Monday, April 23, 2012

Keeping Dogs Safe

One of our most popular presentations is our Dog Safety.  We spend a lot of our time teaching kids how to be safe around dogs - their own as well as others.

We don't spend much time discussing with parents how to keep the dog safe around the children.  Last week, my family had a sad reminder of why that is so very important.

When we stress never leaving children alone with the dog, regardless of size, it is mostly for their own protection.  Children pull, poke, prod.  Children can trip.  Dogs these days are expected, and unfairly so, to take whatever kids do to them without any retaliation at all.  Those of us "in the know" (trainers, educators, rescuers, dog owners with common sense) realize how unrealistic this is.  We focus on keeping the interactions pleasant for both to keep both safe.  In reality, most dogs that bite don't stay in the family.  And most of those dogs gave plenty of warning before it even got to that point.  When we talk about keeping the child safe, we are including the dog in that equation.  Dog doesn't bite, dog stays in home - it's simple really.

But we need to realize that things can happen to dogs beyond our control.  Children are children and things happen.  If you have a small dog, bad things can happen.  In the blink of an eye, an entire world can be turned upside.  Even with supervision, a dog as small as a dachshund stands little chance if tripped over and fallen on.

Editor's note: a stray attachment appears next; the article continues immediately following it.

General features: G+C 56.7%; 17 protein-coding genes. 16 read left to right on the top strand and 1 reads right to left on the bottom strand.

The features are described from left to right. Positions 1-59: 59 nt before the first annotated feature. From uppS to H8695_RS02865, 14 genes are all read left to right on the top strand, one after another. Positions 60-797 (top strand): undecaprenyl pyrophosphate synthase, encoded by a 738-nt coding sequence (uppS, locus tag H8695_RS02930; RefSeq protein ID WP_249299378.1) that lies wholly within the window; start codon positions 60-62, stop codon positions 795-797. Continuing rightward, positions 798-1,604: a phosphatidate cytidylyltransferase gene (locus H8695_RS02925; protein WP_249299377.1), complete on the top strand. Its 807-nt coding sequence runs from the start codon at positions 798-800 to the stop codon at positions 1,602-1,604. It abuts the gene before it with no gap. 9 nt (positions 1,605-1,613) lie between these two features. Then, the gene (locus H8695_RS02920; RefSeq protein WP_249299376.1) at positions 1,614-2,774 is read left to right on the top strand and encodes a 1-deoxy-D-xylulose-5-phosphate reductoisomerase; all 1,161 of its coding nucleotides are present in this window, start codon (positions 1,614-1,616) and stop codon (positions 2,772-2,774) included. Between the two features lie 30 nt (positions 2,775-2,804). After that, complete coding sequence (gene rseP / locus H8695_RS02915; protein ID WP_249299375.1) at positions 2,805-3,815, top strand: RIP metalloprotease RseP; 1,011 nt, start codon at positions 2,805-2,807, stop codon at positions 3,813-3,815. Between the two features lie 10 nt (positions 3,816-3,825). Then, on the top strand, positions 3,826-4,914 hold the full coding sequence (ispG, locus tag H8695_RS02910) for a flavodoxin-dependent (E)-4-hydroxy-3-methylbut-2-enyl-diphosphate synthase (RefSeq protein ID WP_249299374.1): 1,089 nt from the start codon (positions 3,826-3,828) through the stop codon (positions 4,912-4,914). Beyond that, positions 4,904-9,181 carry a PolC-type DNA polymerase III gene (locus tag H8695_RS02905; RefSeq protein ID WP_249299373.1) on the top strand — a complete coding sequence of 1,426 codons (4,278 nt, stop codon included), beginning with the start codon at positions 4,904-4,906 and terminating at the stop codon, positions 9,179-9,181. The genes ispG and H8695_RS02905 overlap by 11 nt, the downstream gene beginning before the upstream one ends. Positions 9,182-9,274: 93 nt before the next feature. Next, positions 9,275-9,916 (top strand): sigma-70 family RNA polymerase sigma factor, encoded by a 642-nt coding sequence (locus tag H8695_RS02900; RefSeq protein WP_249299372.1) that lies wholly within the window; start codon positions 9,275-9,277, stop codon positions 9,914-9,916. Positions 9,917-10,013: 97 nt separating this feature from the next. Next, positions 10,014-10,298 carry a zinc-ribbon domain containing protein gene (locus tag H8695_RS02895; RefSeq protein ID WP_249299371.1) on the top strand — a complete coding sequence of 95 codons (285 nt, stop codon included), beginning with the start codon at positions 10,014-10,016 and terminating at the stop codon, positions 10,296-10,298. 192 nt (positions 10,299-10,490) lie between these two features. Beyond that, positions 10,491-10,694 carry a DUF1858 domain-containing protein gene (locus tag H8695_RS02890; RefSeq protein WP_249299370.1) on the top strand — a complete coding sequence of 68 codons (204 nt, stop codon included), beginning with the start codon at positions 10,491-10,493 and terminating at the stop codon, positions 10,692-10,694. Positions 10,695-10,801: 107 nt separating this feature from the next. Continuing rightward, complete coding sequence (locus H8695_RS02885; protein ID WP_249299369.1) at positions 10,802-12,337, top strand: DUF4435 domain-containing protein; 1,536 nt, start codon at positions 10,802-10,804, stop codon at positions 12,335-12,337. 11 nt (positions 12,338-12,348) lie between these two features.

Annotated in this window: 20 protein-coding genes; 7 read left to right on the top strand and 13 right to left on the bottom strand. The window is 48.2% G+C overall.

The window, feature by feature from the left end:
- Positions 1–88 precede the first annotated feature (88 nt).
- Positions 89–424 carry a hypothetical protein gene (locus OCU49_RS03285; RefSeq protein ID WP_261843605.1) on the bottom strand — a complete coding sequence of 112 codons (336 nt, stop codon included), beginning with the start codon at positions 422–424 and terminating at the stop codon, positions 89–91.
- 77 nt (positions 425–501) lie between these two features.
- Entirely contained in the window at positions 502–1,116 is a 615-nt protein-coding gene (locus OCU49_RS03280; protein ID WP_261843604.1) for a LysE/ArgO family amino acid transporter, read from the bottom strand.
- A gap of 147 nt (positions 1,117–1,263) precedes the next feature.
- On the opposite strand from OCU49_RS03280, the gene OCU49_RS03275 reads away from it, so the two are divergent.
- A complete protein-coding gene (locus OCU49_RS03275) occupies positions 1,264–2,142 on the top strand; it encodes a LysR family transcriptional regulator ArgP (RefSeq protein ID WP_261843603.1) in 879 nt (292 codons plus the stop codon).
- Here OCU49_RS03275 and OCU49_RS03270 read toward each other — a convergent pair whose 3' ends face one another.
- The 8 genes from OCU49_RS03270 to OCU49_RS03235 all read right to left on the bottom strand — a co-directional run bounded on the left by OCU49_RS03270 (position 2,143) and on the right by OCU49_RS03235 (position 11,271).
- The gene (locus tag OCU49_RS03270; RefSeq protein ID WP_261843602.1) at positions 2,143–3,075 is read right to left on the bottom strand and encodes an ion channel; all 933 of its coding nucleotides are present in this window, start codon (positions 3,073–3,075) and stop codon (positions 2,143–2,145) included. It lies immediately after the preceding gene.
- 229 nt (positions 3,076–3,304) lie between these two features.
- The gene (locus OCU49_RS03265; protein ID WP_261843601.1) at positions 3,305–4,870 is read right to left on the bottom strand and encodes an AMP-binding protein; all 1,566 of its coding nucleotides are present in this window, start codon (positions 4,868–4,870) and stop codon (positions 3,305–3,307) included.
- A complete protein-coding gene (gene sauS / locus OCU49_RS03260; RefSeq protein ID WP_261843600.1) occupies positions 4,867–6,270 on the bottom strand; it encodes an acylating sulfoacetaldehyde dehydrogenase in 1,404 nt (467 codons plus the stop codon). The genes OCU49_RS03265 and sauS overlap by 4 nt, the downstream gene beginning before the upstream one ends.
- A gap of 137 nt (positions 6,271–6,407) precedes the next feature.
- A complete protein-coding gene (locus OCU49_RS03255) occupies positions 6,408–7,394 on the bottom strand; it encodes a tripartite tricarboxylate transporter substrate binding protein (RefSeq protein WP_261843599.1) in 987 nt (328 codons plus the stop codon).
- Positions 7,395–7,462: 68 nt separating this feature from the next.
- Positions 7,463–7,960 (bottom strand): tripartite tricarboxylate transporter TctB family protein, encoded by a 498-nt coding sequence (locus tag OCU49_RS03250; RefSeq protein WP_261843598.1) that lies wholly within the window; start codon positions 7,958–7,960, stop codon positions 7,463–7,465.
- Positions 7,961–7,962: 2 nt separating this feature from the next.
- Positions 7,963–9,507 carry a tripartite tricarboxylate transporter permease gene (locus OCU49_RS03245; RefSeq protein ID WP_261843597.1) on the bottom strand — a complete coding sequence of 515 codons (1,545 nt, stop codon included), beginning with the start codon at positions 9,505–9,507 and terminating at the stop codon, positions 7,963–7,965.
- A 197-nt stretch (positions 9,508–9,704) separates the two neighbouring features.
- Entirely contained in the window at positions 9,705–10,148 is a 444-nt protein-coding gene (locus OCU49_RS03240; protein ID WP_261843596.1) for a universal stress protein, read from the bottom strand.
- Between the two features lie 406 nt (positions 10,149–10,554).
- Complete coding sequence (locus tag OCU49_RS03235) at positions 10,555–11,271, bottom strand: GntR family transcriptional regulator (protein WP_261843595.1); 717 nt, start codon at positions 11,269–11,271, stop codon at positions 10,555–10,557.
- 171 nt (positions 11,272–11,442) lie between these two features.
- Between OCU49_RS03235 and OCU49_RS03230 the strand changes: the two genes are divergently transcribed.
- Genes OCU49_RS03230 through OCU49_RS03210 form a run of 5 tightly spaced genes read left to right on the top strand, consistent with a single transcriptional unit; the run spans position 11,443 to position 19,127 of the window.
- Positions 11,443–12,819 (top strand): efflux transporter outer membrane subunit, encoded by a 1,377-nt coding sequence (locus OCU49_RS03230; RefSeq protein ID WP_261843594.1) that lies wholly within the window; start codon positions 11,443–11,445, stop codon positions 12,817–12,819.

My niece had to say goodbye to her beloved little doxie last week.  We don't know what happened and we never will.  All that is known - my five year old nephew was unsupervised with the dog in the backyard.  Boys will boys.  Five year olds love to rough house.  It is suspected that he was either rough housing with the dog and he rolled over onto her or he simply fell onto her.  He has no idea what he did.  All he knows is that she suddenly got "sick".  She couldn't walk and her cries were heartbreaking.  Her back was broken and there was nothing that could be done to repair it.  She was far too young to die and it happened so fast. 

In a matter of seconds, things changed drastically.  My niece is left to grieve her sweet little Mona Lisa. 

So when we lecture, forgive us.  We don't just want to keep your child safe.  We want to keep your dog safe too.  From little hands and little feet that move so swiftly and can break little bones.  As parents, it's our job to keep our kids safe.  As dog owners, it's our job to keep our dogs safe.  It's all part of the responsibility.  This tragic event has served up a painful reminder.

No comments:

Post a Comment